Tuesday, June 19, 2007

The History of Scout, "Scout Is Not A Bad Dog"

Maybe people are getting tired of this: if so, let me know!

So, when we last left Scout and her owners, she had gotten a devastating diagnosis: she was "aggressive." When she wasn't being miss totally sunny personality, sucking up to everyone (which was most of the time), she would suddenly turn on us over something like a measuring cup or a bar of soap. The people at the Humane Society told us that if we didn't want to get rid of our dog, we did have to do something, because, they said ominously, "It will get worse." (They also said, "Aggression can't be cured, because agression is natural in dogs. It can only be managed.") The something they recommended was the State University's Veterinary Clinic, a doctor of behavioral medicine (sort of a psychiatrist for animals).

If you are referred to the University for treatment, you know that it must be Serious. So we felt some urgency about getting Scout to an appointment as soon as possible. We also felt some urgency because we are getting ready to take a short vacation. Without Scout. We were leaving her in the able hands of J's dog-loving son and his girlfriend. But we wanted to leave them with good instructions. Also, truth be told, I felt sort of nervous about leaving The Puppy.

While we waited for The Big Day, I engaged in some not very helpful behaviors, such as reading up on "Aggression" online. This made me more anxious than ever. There are many people, I discovered, who have opinions about what to do about aggressive behavior in dogs. They have different opinions. And they disagree with each other: violently.

We needed to fill out an extensive questionnaire about Scout's behavior, and submit it online. It wasn't easy to find an open time at the University (there must be other dogs with behavior problems), but we got her in on a Monday about 2 weeks after our fateful appointment at the Humane Society.

At the beginning of the appointment, the veterinary students came in. They did the initial interview and observation of Scout. One of the things they observed was Scout finding the Kleenex box and, one by one, taking each Kleenex out. That was fun. They also observed us saying "No" a lot, after which Scout would stop a behavior for a milli-second, and then go right back and do it again, somewhere else. They watched her playing with toys and jumping all over us and them.

Finally, the Doctor came in, a German woman with a good sense of humor, it turned out. She said she had observed us coming in, at the time we were weighing Scout, and had an idea about at least part of the problem. She observed us both, at the same time, telling Scout to "Sit." She said we were making a lot of noise, and perhaps confusing her, and frustrating her. Then she said one of the things that has stuck with me to this day: "What you have is a very smart dog. What you want is a very dumb dog."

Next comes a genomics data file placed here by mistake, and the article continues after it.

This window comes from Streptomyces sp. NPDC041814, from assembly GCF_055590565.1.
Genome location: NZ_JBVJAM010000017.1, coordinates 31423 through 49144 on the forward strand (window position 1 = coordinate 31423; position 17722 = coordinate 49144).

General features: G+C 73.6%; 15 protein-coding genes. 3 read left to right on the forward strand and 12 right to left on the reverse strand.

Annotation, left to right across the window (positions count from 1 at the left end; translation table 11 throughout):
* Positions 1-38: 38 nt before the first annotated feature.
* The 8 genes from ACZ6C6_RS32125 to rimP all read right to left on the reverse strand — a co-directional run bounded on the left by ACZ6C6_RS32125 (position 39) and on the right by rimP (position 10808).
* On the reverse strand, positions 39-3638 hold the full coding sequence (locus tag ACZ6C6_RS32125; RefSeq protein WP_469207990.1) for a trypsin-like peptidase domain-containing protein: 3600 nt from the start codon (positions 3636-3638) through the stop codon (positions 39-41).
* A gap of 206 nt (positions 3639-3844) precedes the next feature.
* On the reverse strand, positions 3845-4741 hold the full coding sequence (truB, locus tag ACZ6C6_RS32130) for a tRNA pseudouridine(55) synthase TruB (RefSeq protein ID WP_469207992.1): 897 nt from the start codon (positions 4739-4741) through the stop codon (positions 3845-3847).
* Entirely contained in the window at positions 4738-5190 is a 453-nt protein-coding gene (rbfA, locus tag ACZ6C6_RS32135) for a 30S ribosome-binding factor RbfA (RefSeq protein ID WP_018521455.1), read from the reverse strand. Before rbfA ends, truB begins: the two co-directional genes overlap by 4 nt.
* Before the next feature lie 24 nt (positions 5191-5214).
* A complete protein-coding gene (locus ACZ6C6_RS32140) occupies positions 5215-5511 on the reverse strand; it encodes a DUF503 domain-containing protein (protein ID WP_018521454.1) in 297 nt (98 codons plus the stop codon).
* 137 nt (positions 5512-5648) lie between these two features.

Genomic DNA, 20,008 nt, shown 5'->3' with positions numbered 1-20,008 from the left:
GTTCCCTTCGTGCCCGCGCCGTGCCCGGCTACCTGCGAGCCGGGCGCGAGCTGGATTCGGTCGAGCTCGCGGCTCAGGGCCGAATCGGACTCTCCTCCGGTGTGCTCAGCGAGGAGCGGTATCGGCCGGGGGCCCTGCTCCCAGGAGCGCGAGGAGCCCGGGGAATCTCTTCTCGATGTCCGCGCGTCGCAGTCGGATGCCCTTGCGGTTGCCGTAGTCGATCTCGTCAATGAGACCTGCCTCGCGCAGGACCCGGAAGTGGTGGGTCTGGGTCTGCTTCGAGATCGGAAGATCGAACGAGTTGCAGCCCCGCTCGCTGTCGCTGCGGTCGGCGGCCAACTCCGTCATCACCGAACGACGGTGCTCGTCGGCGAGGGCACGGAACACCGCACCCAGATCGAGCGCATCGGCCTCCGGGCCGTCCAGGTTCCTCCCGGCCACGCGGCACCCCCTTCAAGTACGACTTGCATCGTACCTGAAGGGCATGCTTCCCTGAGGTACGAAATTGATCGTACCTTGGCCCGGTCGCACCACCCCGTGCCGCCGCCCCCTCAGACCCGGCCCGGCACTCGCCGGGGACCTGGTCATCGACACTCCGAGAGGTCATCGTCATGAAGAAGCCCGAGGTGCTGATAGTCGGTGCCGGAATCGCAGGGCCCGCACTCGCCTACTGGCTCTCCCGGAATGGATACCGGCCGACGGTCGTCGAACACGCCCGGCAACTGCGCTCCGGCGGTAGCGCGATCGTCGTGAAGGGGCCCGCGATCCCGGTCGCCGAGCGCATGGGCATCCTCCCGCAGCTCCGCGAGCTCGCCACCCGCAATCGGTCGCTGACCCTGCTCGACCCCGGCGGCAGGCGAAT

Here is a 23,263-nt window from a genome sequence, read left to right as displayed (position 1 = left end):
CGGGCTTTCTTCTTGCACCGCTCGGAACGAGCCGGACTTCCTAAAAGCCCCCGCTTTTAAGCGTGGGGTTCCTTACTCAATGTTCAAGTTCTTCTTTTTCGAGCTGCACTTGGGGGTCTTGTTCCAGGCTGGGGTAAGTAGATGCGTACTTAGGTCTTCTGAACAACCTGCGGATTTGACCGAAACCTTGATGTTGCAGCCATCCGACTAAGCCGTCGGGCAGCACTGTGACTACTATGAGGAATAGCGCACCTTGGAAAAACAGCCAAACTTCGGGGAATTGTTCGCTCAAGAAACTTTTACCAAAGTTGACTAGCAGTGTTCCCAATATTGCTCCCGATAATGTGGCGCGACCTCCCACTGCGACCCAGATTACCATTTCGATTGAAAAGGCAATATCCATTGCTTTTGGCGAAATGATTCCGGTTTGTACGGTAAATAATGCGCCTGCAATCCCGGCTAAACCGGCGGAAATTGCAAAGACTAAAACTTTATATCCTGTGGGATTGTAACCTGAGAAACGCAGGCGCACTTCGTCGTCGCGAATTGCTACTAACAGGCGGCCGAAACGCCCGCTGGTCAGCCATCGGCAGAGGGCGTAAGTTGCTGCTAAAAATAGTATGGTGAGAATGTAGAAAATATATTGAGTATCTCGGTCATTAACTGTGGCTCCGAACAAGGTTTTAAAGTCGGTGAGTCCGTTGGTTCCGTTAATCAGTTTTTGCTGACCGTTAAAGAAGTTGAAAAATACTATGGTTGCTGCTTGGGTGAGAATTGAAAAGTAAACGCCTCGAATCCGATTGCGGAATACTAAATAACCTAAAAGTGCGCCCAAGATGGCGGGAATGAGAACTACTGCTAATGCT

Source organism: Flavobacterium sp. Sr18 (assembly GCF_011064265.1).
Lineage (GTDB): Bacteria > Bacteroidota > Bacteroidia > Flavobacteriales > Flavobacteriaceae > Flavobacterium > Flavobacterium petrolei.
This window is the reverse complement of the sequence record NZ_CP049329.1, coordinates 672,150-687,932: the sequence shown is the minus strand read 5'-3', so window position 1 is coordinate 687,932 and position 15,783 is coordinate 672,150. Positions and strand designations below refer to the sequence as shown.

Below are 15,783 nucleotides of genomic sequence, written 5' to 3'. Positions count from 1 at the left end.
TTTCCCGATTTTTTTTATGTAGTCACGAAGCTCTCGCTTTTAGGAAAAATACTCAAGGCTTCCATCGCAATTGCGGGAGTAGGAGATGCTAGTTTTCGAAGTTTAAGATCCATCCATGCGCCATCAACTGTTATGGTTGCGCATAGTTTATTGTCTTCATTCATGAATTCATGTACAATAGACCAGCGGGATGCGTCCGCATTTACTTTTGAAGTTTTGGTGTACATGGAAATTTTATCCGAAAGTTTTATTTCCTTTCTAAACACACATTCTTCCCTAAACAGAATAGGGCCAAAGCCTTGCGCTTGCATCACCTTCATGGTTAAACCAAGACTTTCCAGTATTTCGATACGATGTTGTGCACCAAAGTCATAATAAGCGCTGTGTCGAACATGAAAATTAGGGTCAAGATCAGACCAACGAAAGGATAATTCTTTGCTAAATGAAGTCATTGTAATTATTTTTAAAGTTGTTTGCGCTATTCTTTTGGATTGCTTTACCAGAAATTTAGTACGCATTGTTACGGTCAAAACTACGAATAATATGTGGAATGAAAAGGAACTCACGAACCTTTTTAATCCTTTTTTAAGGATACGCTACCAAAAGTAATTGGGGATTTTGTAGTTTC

She also said, "Your dog is too skinny," which made me feel like a bad dog-mom. But Scout was still getting sick, and the adult dog food she was getting wasn't enough nutrition for her. So she had her nutrtionist order the puppy version of the food for our local vet. She demonstrated for us something called "Target hand training", which worked more with visual than verbal cues, and also operated mostly on the theory of "positive reinforcement." She said that instead of just taking things away from Scout, we should always "Trade up" for something she wants more. She recommended we use something called a "Gentle Leader" for Scout's jumping. She recommended a book to read that has become one of my favorites: Culture Clash, by Jean Donaldson. She promised to send us detailed instructions via e-mail for "Target hand training" as well as the full transcript of the interview and diagnosis. She told us that Scout needs more exercise than we had been able to give her. She had a lot of excess energy (and still, remember, the cast).

She also told us that, at least for a while, we were not allowed to give any verbal commands to Scout. Everything had to be done via hand training. We could say her name, and praise her, but we couldn't command her verbally.

Then she said another thing that I will always remember, something that kept me going when things looked grim: "Scout is not a bad dog."

The cost: $500.00

To be continued (if anyone is interested)... "Bad mom"


A Year Acceptable said...

This meme is from John Smulo's blog and it goes like this:

1. Those tagged will share 5 Things They Dig About Jesus.
2. Those tagged will tag 5 people.
3. Those tagged will leave a link to their meme in the comments section of this post so everyone can keep track of what's being posted..


Gannet Girl said...

Yes, of course: please continue!

zorra said...

Been there too, all the way to the university vet school behaviorist. Please go on.

Serena said...

You are a very good dog mom ...it is obvious how much you love Scout, he is very lucky to have you for parents ... and I am very interested in hearing more about how you all are doing.

DogBlogger said...

Wow! I'm glad she's so smart, and that y'all were so dedicated to being good puppy parents.

At one point we thought we might get to the behaviorist, but things smoothed out after the vet conference call and implementing some recommended adjustments.

Hot Cup Lutheran said...

Smart dogs. Stupid people. It's like Romeo & Juliet... same plot in so many stories but the names change... yep. Been there too...but the story always gets one in the end! keep going!

Mocha Java thinks he & Scout can someday stage a revolt if there's enough biscuits involved...

Songbird said...

I want to hear more, too, and Molly would love to tag Scout belatedly!